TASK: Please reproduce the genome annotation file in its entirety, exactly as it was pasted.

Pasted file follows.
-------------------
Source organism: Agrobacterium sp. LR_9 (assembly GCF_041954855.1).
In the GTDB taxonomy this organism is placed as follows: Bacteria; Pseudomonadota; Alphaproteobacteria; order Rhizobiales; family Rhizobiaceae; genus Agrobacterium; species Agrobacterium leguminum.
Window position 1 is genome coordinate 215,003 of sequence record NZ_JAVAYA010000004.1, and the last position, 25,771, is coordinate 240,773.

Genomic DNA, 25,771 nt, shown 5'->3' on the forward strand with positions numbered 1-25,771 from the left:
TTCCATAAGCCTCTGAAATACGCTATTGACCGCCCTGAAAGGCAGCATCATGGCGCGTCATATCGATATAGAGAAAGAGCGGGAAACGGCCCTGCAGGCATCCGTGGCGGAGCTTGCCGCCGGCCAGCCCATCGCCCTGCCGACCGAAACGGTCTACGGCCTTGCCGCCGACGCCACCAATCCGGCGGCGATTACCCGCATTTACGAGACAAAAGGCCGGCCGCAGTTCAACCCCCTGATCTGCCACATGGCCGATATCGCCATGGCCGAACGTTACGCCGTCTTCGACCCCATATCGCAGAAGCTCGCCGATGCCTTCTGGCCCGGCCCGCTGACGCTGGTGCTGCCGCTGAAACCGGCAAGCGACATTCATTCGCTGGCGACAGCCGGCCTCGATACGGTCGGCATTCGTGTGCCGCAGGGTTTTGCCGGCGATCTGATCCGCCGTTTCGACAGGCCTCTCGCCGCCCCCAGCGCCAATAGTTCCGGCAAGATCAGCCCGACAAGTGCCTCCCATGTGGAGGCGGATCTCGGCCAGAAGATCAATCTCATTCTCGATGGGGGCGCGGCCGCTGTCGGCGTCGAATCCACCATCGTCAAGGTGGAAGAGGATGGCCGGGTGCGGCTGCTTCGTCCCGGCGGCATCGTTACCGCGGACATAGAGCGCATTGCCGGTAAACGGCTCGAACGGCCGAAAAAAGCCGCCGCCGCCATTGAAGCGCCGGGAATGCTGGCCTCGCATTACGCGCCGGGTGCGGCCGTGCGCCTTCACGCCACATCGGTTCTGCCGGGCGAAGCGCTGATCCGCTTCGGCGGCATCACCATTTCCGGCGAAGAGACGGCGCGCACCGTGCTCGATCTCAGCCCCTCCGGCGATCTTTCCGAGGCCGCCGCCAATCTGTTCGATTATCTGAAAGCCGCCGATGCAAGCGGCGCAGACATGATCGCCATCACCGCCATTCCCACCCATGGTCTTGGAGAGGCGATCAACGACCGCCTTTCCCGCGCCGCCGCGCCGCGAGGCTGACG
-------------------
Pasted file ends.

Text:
Source organism: Agrobacterium sp. LR_9 (assembly GCF_041954855.1).
In the GTDB taxonomy this organism is placed as follows: Bacteria; Pseudomonadota; Alphaproteobacteria; order Rhizobiales; family Rhizobiaceae; genus Agrobacterium; species Agrobacterium leguminum.
Window position 1 is genome coordinate 215,003 of sequence record NZ_JAVAYA010000004.1, and the last position, 25,771, is coordinate 240,773.

Genomic DNA, 25,771 nt, shown 5'->3' on the forward strand with positions numbered 1-25,771 from the left:
TTCCATAAGCCTCTGAAATACGCTATTGACCGCCCTGAAAGGCAGCATCATGGCGCGTCATATCGATATAGAGAAAGAGCGGGAAACGGCCCTGCAGGCATCCGTGGCGGAGCTTGCCGCCGGCCAGCCCATCGCCCTGCCGACCGAAACGGTCTACGGCCTTGCCGCCGACGCCACCAATCCGGCGGCGATTACCCGCATTTACGAGACAAAAGGCCGGCCGCAGTTCAACCCCCTGATCTGCCACATGGCCGATATCGCCATGGCCGAACGTTACGCCGTCTTCGACCCCATATCGCAGAAGCTCGCCGATGCCTTCTGGCCCGGCCCGCTGACGCTGGTGCTGCCGCTGAAACCGGCAAGCGACATTCATTCGCTGGCGACAGCCGGCCTCGATACGGTCGGCATTCGTGTGCCGCAGGGTTTTGCCGGCGATCTGATCCGCCGTTTCGACAGGCCTCTCGCCGCCCCCAGCGCCAATAGTTCCGGCAAGATCAGCCCGACAAGTGCCTCCCATGTGGAGGCGGATCTCGGCCAGAAGATCAATCTCATTCTCGATGGGGGCGCGGCCGCTGTCGGCGTCGAATCCACCATCGTCAAGGTGGAAGAGGATGGCCGGGTGCGGCTGCTTCGTCCCGGCGGCATCGTTACCGCGGACATAGAGCGCATTGCCGGTAAACGGCTCGAACGGCCGAAAAAAGCCGCCGCCGCCATTGAAGCGCCGGGAATGCTGGCCTCGCATTACGCGCCGGGTGCGGCCGTGCGCCTTCACGCCACATCGGTTCTGCCGGGCGAAGCGCTGATCCGCTTCGGCGGCATCACCATTTCCGGCGAAGAGACGGCGCGCACCGTGCTCGATCTCAGCCCCTCCGGCGATCTTTCCGAGGCCGCCGCCAATCTGTTCGATTATCTGAAAGCCGCCGATGCAAGCGGCGCAGACATGATCGCCATCACCGCCATTCCCACCCATGGTCTTGGAGAGGCGATCAACGACCGCCTTTCCCGCGCCGCCGCGCCGCGAGGCTGACG